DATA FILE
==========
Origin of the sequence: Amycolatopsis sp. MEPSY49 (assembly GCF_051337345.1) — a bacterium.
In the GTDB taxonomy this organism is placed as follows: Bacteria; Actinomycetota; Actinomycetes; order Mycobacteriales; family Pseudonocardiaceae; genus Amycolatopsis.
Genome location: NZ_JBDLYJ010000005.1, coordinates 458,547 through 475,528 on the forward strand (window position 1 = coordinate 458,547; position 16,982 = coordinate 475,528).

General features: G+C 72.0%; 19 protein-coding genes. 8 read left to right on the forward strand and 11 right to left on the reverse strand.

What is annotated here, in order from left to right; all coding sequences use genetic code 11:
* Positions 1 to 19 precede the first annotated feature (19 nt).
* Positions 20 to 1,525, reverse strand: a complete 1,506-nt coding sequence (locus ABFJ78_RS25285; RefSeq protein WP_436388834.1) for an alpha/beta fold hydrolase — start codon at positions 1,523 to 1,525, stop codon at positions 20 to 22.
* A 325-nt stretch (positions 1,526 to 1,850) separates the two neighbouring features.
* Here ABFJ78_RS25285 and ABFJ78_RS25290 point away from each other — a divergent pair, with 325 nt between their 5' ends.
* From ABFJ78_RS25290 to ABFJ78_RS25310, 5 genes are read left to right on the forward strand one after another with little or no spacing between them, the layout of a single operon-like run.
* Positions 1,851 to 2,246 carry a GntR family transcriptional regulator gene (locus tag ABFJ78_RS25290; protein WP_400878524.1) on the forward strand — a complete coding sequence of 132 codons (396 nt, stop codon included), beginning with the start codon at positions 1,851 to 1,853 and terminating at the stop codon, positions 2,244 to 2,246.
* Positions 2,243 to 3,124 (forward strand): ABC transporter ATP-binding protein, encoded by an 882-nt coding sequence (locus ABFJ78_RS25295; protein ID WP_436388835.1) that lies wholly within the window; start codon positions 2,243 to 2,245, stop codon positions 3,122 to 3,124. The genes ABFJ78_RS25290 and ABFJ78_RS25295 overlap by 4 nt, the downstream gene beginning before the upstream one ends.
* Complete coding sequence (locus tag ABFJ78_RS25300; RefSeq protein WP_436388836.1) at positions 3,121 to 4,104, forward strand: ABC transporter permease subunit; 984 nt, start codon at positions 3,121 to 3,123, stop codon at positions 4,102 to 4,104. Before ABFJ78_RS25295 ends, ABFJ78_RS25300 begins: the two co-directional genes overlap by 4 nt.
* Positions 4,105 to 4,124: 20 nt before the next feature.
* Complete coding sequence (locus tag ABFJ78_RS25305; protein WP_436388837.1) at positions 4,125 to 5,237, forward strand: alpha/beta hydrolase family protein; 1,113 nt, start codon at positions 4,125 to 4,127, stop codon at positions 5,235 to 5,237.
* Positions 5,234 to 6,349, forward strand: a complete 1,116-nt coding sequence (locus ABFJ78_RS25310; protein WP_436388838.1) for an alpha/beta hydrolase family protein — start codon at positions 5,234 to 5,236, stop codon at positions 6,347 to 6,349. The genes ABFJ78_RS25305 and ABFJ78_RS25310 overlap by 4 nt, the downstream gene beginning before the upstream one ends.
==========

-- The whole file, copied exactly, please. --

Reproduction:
Origin of the sequence: Amycolatopsis sp. MEPSY49 (assembly GCF_051337345.1) — a bacterium.
In the GTDB taxonomy this organism is placed as follows: Bacteria; Actinomycetota; Actinomycetes; order Mycobacteriales; family Pseudonocardiaceae; genus Amycolatopsis.
Genome location: NZ_JBDLYJ010000005.1, coordinates 458,547 through 475,528 on the forward strand (window position 1 = coordinate 458,547; position 16,982 = coordinate 475,528).

General features: G+C 72.0%; 19 protein-coding genes. 8 read left to right on the forward strand and 11 right to left on the reverse strand.

What is annotated here, in order from left to right; all coding sequences use genetic code 11:
* Positions 1 to 19 precede the first annotated feature (19 nt).
* Positions 20 to 1,525, reverse strand: a complete 1,506-nt coding sequence (locus ABFJ78_RS25285; RefSeq protein WP_436388834.1) for an alpha/beta fold hydrolase — start codon at positions 1,523 to 1,525, stop codon at positions 20 to 22.
* A 325-nt stretch (positions 1,526 to 1,850) separates the two neighbouring features.
* Here ABFJ78_RS25285 and ABFJ78_RS25290 point away from each other — a divergent pair, with 325 nt between their 5' ends.
* From ABFJ78_RS25290 to ABFJ78_RS25310, 5 genes are read left to right on the forward strand one after another with little or no spacing between them, the layout of a single operon-like run.
* Positions 1,851 to 2,246 carry a GntR family transcriptional regulator gene (locus tag ABFJ78_RS25290; protein WP_400878524.1) on the forward strand — a complete coding sequence of 132 codons (396 nt, stop codon included), beginning with the start codon at positions 1,851 to 1,853 and terminating at the stop codon, positions 2,244 to 2,246.
* Positions 2,243 to 3,124 (forward strand): ABC transporter ATP-binding protein, encoded by an 882-nt coding sequence (locus ABFJ78_RS25295; protein ID WP_436388835.1) that lies wholly within the window; start codon positions 2,243 to 2,245, stop codon positions 3,122 to 3,124. The genes ABFJ78_RS25290 and ABFJ78_RS25295 overlap by 4 nt, the downstream gene beginning before the upstream one ends.
* Complete coding sequence (locus tag ABFJ78_RS25300; RefSeq protein WP_436388836.1) at positions 3,121 to 4,104, forward strand: ABC transporter permease subunit; 984 nt, start codon at positions 3,121 to 3,123, stop codon at positions 4,102 to 4,104. Before ABFJ78_RS25295 ends, ABFJ78_RS25300 begins: the two co-directional genes overlap by 4 nt.
* Positions 4,105 to 4,124: 20 nt before the next feature.
* Complete coding sequence (locus tag ABFJ78_RS25305; protein WP_436388837.1) at positions 4,125 to 5,237, forward strand: alpha/beta hydrolase family protein; 1,113 nt, start codon at positions 4,125 to 4,127, stop codon at positions 5,235 to 5,237.
* Positions 5,234 to 6,349, forward strand: a complete 1,116-nt coding sequence (locus ABFJ78_RS25310; protein WP_436388838.1) for an alpha/beta hydrolase family protein — start codon at positions 5,234 to 5,236, stop codon at positions 6,347 to 6,349. The genes ABFJ78_RS25305 and ABFJ78_RS25310 overlap by 4 nt, the downstream gene beginning before the upstream one ends.